Cato Corner Farm
BY LISA ZWIRN / PHOTO MICHAEL PIAZZA
Mother-and-son team Elizabeth MacAlister and Mark Gillman own Cato Corner Farm, a lovely spot 25 miles southeast of Hartford. She manages the herd of 40 or so Jersey cows and he makes cheeses using the milk, rich in butterfat and protein, from the mostly grass-fed cows. Gillman makes a dozen different cheeses, all of which spend time, from two months to 18, in the small underground cheese cave on the property.
“Many of the cheeses are based on European recipes that we’ve adapted,” says Gillman, including the buttery Dutch Farmstead; young Vivace Bambino and slightly more mature Vivace, made like Swiss Emmental; and Dairyere and Dairyere Reserve (aged 12 months or more), made in the Alpine style like Gruyere and Comte. The latter won prestigious American Cheese Society awards in 2010, 2011, and 2014. A riff on Spanish Manchego called Womanchego, a semi-soft wheel aged three to five months, is made with cow’s milk instead of sheep’s milk. Other popular wedges are the Hooligan, a “stinky” washed-rind cheese with a creamy-soft texture, and Despearado, similarly concocted, but washed with Pear William eau de vie (clear pear brandy) from nearby Westford Hill Distillers. Bloomsday, a semi-firm, cheddar-like cheese and the English-style, medium sharp Jeremy River Cheddar, aged 10 months or more, will undoubtedly appeal to less adventurous palates.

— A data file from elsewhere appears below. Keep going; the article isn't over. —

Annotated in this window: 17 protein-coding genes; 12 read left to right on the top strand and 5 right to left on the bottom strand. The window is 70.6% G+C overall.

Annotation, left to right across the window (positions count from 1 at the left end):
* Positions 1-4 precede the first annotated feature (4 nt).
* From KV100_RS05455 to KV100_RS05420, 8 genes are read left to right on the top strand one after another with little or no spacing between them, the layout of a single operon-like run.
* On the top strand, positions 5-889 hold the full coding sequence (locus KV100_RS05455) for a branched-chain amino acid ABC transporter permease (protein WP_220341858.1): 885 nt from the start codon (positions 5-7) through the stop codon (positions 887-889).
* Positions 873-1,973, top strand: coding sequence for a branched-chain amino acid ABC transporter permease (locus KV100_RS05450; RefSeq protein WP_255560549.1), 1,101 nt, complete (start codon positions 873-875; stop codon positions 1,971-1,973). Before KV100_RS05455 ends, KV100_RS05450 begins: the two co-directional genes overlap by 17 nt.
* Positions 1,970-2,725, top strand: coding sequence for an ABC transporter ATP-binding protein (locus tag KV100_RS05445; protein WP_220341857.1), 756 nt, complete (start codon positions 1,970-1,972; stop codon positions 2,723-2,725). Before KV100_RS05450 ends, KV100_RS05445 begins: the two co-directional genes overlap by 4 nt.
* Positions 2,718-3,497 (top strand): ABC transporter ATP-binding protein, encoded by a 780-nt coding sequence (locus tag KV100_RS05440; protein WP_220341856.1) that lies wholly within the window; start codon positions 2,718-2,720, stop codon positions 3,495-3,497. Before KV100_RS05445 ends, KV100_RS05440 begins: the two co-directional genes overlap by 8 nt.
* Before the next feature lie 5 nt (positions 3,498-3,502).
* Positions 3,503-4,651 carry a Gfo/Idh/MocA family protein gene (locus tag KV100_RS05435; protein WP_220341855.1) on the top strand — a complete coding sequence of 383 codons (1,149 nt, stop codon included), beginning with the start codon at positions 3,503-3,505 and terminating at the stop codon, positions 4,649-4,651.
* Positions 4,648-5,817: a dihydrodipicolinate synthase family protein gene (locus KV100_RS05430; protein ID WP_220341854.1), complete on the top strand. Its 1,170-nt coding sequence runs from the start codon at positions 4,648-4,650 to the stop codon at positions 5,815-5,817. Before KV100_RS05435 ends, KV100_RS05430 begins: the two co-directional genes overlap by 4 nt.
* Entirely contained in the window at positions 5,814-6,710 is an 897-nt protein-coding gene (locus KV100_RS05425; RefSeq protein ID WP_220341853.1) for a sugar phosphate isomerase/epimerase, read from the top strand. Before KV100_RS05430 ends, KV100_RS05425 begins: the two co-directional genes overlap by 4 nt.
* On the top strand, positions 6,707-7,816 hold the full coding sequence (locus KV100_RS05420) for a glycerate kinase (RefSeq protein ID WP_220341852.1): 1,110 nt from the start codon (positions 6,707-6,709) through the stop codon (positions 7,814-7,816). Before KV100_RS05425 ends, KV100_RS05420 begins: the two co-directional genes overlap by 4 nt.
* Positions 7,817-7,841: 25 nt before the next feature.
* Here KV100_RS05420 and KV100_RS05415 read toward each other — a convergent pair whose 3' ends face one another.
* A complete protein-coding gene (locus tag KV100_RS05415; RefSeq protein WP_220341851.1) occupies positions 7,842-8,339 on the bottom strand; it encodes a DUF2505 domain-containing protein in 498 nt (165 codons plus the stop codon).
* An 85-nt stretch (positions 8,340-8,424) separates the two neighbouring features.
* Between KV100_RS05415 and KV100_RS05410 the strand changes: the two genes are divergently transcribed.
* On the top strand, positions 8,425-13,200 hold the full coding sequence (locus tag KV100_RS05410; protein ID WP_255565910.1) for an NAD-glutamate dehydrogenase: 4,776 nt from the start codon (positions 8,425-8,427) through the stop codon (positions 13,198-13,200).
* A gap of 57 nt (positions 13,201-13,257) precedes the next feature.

The farm’s happy cows are milked twice a day, allowing Gillman and his team to make about 1,000 pounds of cheese a week. No matter a person’s taste preferences, the cheese maker is positive he has a style that will please. At the farm shop, Gillman likes to say, “We have something old, something new, something stinky, and something blue.”